WINNIPEG – Aboriginal activists who spent months mobilizing First Nations communities say Conservative Prime Minister Stephen Harper’s attempt to disenfranchise aboriginal voters backfired and fuelled turnout so high that some reserves ran out of ballots.
Some aboriginal communities saw voter turnout spike by up to 270 per cent in the Oct. 19 election despite the Fair Elections Act which made it harder for someone to vote without approved identification.
In the riding of Kenora, which includes 40 First Nations in northern Ontario, voting on the reserves was up 73 per cent — almost 3,000 voters. At least four of those First Nations ran out of ballots and either used photocopies or waited for more to be brought in.
“It was so heartening to see,” said Tania Cameron, a driving force in getting those people out to the polls — many for the first time — both in Ontario and across Canada. “I was thinking we’re going to see a turnout that Harper never expected.”
Cameron said she feels the new ID requirements effectively disenfranchised many, especially in remote aboriginal communities, where getting a driver’s licence or piece of government-issued identification means travelling to an urban centre.
“They can’t afford to get a driver’s licence,” she said.
Many flagged those concerns when the Fair Elections Act was introduced. It was passed last year opposed by the NDP, who said it would make it harder for people to vote and Liberal Leader Justin Trudeau, who said he would repeal it.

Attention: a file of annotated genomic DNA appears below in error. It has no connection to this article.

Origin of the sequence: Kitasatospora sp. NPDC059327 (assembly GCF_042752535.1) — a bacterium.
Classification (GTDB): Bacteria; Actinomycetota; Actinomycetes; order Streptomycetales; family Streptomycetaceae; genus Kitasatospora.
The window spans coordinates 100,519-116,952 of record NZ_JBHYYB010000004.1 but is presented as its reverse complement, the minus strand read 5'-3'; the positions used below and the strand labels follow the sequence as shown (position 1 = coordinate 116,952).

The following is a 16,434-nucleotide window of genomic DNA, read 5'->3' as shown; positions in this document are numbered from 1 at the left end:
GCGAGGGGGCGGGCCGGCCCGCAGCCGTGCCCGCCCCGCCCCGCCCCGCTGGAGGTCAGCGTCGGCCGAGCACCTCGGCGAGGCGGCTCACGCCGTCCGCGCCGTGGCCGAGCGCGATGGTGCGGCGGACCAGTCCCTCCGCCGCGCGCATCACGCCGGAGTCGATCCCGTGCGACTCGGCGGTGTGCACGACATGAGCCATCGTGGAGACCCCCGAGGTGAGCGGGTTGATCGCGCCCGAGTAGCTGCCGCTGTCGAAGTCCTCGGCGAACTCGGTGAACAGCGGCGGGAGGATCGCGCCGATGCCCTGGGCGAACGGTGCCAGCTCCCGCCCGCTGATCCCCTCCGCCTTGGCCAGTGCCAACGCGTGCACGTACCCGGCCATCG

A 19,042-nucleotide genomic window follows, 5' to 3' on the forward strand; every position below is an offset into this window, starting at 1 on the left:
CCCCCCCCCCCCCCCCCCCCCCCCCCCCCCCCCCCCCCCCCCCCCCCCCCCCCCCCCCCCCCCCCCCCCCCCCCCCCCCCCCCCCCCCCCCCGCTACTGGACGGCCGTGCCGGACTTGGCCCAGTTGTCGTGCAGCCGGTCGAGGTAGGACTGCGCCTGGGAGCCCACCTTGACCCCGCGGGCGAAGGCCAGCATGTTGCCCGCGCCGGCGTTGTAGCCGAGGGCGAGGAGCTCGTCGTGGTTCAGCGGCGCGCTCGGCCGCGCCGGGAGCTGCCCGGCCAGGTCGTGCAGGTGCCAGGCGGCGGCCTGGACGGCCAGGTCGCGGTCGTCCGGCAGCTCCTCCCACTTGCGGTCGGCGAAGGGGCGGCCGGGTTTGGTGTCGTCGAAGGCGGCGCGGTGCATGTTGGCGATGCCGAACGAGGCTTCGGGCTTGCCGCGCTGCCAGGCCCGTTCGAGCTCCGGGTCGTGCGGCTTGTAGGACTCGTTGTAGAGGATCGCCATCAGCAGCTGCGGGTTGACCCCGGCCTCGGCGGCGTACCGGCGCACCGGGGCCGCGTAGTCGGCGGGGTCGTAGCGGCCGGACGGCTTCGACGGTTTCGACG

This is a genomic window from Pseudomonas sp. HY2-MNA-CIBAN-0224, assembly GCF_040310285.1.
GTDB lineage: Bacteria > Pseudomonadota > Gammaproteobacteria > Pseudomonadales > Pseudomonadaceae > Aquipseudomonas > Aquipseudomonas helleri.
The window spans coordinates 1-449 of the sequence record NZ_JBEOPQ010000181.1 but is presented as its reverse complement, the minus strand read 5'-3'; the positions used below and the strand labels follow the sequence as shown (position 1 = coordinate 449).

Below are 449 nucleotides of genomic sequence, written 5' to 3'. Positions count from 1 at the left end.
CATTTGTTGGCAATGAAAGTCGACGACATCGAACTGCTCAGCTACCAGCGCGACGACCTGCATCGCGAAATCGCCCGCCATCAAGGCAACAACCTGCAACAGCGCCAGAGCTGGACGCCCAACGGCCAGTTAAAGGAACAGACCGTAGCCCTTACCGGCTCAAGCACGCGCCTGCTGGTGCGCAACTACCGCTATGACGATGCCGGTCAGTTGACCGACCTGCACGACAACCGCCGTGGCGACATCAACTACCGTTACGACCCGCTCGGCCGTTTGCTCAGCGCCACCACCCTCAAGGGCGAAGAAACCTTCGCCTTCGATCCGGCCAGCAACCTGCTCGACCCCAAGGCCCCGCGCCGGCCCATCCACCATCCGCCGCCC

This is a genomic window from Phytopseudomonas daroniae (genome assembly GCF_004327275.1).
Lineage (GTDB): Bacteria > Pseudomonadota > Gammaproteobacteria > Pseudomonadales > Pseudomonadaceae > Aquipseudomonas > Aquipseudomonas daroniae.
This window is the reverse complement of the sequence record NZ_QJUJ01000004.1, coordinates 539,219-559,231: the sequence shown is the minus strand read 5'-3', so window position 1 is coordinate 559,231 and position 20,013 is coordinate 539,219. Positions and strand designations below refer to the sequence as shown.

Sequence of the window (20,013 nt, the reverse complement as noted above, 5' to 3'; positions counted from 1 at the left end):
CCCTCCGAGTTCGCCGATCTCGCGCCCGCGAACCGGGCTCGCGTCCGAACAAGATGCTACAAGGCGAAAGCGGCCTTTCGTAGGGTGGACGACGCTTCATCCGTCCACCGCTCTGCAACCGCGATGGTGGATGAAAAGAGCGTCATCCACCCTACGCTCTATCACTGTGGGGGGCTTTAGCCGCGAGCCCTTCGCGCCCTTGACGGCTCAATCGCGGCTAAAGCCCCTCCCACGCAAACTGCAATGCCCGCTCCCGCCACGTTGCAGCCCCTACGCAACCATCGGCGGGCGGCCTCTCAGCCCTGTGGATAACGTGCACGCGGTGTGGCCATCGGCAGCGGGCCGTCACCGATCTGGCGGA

Cameron, a band councillor in Dalles First Nation started up First Nations Rock the Vote on Facebook and organized countless “ID clinics” where people could see if they were registered or had the required identification to cast a ballot. Others started up similar chapters across the country, urging First Nations people to vote.
Harper saw increased political activism among First Nations during the Idle No More movement and thought “we’ve got to make sure these people don’t vote,” Cameron said. She wanted to prove him wrong.
“Harper’s intent was to suppress the indigenous vote and that motivated me,” said Cameron, a former NDP candidate. “It just caught on. I think the excitement of getting rid of the Harper government, showing Harper that his oppression tactics weren’t going to work — I think that was a huge motivator for many people who decided to step up.”
A record 10 aboriginal MPs were elected when the Liberals swept to power Monday, ending the Conservative rule of almost a decade. In Kenora, where aboriginal voter turnout was high, Conservative Natural Resources Minister Greg Rickford went down in defeat.
Although Elections Canada has not calculated national aboriginal voter turnout yet, chiefs say the election “awoke a sleeping giant” in a usually quiet electorate. When some polling stations ran out of ballots, Cameron said no one walked away in disgust. They just waited until another batch was brought in.
Leah Gazan, a First Nations activist and education instructor at the University of Winnipeg, said the turnout was a direct reaction to the divisive tactics of the Harper government. Bringing in Bill C-51 — which many felt criminalized First Nations activists — and cutting funding for aboriginal organizations while weakening environmental protection only strengthened the resolve of First Nations voters, she said.
“He was quite violent with indigenous people through aggressive cuts and aggressive legislation that aimed to silence indigenous people,” Gazan said. “As much as he attempted to divide, he really brought people … together.”
It’s not clear how sustainable the political engagement is, she said. The Liberals have made a lot of promises to First Nations people, not least of which is to call an inquiry into missing and murdered aboriginal women.
But this election has shown aboriginal voters are a force to be reckoned with, Gazan said.
“Part of the reason why they don’t pay attention is because of voter turnout — it doesn’t impact their privilege,” she said. “With a higher indigenous turnout, they’ll know they can’t take it for granted.”